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Very good read

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Post Options Post Options   Thanks (0) Thanks(0)     Back to Top Direct Link To This Post Posted: February/26/2007 at 20:28
scubasteve View Drop Down
Optics Apprentice
Optics Apprentice

Joined: June/01/2006
Location: United States
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Post Options Post Options   Thanks (0) Thanks(0)     Back to Top Direct Link To This Post Posted: February/27/2007 at 11:02
lucznik View Drop Down
Optics Master
Optics Master

Joined: November/27/2004
Location: United States
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Points: 1436

"Scope Whores?"  Wow, that's... pleasant.   No worries though.  I've got thick skin.


I'm not sure exactly who Dave Anderson (the author) is nor what are his qualifications but, it was an interesting stroll down "history lane."  Some of his statements were a bit ammusing to me.  For example:


Originally posted by Dave Anderson Dave Anderson wrote:

In the 1920s buying a scope was not a matter undertaken lightly. A Zeiss scope with base cost around $100 installed, at a time when $5 a day was a good workingman's wage, Want to spend 20 days wages on a scope today? Me neither...


I know a lot of people who are active sportsmen (and woment) who make at or below $10/hr. At that wage, the top-of-the-line Zeiss, Swarovski, Schmidt and Bender, Leupold, etc. riflescopes (costing at or above $2000) represents the equal of at least 25 days wages (before taxes.) That price also doesn't necessarily include bases, rings, mounting, etc. To get down to the 20-days-wages level they would need to make about 12.50/hr.  I'm sure many of us are very thankful that we make more than $10/hr (and even more than $12.50/hr) and are not in this predicament but, when we give people advise as to what optics to buy and they've given us a "meager" budget to work with, maybe we should be bit more careful about saying they'll "never regret" buying the most expensive thing on the market - especially when so many excellent, low cost options are available. In fact, the proliferation of high-quality, low-cost optics is a true blessing for all such sportspeople that really cannot be overestimated or overstated, though Dave only mentions it rather briefly and only in passing.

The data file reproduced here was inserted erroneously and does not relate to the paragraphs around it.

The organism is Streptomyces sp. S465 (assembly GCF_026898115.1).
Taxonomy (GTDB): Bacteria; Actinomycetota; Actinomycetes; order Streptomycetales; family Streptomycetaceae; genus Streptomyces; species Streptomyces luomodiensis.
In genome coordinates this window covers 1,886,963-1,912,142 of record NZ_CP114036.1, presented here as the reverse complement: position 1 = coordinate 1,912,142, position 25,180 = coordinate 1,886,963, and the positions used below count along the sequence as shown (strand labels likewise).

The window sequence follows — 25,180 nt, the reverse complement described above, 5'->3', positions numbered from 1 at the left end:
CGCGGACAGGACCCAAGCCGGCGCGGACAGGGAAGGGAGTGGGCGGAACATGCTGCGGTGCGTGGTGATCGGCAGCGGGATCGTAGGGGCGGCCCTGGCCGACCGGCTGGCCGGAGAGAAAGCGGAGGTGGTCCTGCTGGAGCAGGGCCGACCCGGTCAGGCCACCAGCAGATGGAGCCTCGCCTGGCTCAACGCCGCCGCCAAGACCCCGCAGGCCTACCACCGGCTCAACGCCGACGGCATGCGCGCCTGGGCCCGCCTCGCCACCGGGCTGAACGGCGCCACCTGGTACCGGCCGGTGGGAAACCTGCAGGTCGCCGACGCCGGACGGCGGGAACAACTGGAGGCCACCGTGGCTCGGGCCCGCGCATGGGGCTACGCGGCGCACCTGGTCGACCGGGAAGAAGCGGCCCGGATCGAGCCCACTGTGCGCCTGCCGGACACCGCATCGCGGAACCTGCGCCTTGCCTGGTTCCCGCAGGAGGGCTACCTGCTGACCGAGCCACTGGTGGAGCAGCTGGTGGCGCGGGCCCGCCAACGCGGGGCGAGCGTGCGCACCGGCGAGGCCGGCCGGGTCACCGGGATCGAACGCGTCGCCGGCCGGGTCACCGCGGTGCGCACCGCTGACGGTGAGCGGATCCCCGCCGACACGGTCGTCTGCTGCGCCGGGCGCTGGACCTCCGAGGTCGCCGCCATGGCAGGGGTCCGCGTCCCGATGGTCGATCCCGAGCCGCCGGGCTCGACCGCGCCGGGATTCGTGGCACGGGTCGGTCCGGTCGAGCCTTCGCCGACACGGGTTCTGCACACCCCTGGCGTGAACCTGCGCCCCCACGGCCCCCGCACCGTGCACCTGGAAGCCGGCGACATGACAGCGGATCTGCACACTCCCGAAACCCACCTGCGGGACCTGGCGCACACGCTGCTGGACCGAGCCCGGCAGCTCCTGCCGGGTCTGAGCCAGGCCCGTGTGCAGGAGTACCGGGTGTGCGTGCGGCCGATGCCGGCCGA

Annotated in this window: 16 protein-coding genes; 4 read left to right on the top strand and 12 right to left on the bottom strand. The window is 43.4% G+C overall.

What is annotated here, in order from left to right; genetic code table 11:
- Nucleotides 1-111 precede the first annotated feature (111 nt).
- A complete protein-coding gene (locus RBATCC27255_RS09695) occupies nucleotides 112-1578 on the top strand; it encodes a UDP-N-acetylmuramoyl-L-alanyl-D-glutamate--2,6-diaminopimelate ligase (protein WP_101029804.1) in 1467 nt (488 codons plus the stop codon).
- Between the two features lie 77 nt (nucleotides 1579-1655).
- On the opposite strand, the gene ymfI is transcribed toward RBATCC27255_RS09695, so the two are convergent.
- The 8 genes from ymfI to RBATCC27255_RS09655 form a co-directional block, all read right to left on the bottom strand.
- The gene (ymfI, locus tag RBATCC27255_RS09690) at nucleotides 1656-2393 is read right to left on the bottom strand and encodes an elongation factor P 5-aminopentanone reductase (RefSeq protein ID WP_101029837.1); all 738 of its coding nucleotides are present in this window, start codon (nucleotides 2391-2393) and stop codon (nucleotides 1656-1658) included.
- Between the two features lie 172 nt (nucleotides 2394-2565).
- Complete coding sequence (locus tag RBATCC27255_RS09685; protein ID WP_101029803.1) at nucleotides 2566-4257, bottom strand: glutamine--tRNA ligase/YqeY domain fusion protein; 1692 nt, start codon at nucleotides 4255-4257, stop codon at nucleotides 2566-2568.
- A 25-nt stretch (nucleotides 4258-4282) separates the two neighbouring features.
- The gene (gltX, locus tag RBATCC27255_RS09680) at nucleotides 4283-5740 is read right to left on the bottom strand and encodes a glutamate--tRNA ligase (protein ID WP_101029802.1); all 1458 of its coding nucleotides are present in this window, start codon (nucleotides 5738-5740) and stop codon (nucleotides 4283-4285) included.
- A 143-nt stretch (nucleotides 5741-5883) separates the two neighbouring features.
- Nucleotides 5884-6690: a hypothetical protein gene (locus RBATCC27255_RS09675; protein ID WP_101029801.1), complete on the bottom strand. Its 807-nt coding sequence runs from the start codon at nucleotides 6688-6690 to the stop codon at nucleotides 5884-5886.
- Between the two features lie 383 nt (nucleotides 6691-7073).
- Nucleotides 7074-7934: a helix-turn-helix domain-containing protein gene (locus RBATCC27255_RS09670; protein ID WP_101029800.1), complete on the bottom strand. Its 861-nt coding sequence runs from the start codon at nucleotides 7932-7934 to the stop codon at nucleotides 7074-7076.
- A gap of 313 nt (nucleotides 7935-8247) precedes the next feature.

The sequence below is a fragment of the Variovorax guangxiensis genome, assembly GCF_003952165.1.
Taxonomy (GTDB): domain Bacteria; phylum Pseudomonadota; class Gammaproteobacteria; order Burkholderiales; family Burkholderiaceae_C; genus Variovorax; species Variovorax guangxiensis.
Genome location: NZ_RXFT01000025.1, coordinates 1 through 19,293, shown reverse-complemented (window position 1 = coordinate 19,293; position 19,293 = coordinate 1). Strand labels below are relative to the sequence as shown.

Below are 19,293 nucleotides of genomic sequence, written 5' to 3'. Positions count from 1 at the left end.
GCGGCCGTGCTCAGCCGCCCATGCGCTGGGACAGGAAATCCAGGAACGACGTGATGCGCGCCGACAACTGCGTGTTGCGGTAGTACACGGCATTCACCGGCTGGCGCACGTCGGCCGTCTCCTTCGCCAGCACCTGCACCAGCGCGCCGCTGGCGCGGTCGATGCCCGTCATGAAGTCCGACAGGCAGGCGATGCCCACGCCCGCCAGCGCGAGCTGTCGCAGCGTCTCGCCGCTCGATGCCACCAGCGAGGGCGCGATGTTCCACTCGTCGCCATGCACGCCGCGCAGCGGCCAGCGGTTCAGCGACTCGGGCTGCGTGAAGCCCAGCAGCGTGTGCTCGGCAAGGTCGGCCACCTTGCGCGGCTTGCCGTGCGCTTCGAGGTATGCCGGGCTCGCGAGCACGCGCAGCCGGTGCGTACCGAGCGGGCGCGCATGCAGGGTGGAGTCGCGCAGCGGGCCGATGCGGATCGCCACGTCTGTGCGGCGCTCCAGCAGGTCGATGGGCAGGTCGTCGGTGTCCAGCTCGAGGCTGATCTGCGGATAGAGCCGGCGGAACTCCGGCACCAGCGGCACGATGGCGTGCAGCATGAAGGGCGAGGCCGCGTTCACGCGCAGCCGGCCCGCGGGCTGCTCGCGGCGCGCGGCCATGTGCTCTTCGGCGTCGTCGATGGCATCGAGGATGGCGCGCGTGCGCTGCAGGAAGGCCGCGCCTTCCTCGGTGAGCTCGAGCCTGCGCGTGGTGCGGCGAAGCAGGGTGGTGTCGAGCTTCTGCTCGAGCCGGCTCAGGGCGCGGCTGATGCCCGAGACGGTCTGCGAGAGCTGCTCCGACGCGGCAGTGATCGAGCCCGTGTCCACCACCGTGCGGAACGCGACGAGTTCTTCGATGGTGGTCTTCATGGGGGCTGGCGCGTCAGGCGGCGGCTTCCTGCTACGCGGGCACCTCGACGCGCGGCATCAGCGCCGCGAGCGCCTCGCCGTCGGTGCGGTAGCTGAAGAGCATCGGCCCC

Originally posted by Dave Anderson Dave Anderson wrote:

If prices had increased as fast as wages, a 1950s-era Weaver K4 today would cost about $560, a Leupold over $700, a Lyman Challenger or Bear Cub over $1,000. In fact, a first-rate 4X scope such as the Leupold M8 or Nikon Monarch, or a 4.75X Weaver Grand Slam can be purchased for $200 to $250.



So, has he seen the current prices for Leupold, Zeiss, Swarovski, etc.? $700 - $1000 is considered only a "mid-priced" scope by today's standards.


Originally posted by Dave Anderson Dave Anderson wrote:

Scope power is a rough indicator of shooter age. Low power = old-timer, high power = youngster.


Which of course, very adequately explains the 6.5-20x40 Leupold Vari-X III scope sitting atop my 65 yr. old dad's primary hunting rifle.



Edited by lucznik
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